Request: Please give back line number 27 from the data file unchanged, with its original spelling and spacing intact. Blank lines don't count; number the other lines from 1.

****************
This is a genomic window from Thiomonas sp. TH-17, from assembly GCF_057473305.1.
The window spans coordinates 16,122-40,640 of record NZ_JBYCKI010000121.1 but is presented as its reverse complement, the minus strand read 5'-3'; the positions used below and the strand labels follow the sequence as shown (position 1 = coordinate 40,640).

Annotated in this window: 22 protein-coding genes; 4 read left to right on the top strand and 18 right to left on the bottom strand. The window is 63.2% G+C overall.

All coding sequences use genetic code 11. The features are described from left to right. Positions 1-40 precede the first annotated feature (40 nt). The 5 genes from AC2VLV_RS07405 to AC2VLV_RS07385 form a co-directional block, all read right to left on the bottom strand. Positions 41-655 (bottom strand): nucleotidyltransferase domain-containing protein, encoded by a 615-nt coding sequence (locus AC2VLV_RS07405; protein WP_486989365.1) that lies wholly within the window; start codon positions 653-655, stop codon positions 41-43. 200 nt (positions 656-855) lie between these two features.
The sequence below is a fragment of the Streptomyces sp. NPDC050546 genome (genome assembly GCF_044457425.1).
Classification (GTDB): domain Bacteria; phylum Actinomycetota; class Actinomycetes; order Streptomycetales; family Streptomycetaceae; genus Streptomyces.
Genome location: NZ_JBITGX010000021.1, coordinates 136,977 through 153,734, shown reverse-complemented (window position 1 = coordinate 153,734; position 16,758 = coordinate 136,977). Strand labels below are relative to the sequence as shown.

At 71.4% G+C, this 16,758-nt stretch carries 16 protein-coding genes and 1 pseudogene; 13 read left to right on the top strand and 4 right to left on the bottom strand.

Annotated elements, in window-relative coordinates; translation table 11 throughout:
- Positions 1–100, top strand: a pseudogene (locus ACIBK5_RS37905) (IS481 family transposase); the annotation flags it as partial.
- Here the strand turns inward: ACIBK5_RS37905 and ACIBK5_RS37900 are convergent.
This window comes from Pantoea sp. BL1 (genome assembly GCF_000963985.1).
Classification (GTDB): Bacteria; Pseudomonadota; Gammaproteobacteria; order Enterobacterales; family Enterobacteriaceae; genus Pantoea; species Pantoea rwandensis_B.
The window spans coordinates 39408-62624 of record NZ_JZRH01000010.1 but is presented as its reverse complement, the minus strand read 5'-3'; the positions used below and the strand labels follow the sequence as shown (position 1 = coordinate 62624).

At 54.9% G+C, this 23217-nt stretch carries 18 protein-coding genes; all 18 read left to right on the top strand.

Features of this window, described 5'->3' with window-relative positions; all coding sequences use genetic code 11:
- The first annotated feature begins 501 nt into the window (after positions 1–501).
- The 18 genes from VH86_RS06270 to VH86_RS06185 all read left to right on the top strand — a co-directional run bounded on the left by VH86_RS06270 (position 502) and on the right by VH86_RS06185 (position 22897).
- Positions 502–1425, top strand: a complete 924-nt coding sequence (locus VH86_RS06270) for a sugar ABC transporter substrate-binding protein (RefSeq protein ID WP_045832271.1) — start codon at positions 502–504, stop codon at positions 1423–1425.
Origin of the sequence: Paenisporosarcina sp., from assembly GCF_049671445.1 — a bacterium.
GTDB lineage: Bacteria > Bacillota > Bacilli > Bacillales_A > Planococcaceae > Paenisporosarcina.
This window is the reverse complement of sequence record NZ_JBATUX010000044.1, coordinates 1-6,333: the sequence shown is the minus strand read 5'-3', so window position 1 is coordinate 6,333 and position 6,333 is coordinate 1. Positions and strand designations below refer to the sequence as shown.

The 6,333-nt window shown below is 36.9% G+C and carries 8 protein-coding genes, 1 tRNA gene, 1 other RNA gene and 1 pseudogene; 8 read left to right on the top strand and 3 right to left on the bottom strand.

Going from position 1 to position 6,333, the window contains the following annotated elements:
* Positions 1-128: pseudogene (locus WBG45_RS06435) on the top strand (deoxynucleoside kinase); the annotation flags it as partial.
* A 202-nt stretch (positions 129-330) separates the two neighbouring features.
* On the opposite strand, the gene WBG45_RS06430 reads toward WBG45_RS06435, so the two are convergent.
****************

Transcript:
* On the opposite strand, the gene WBG45_RS06430 reads toward WBG45_RS06435, so the two are convergent.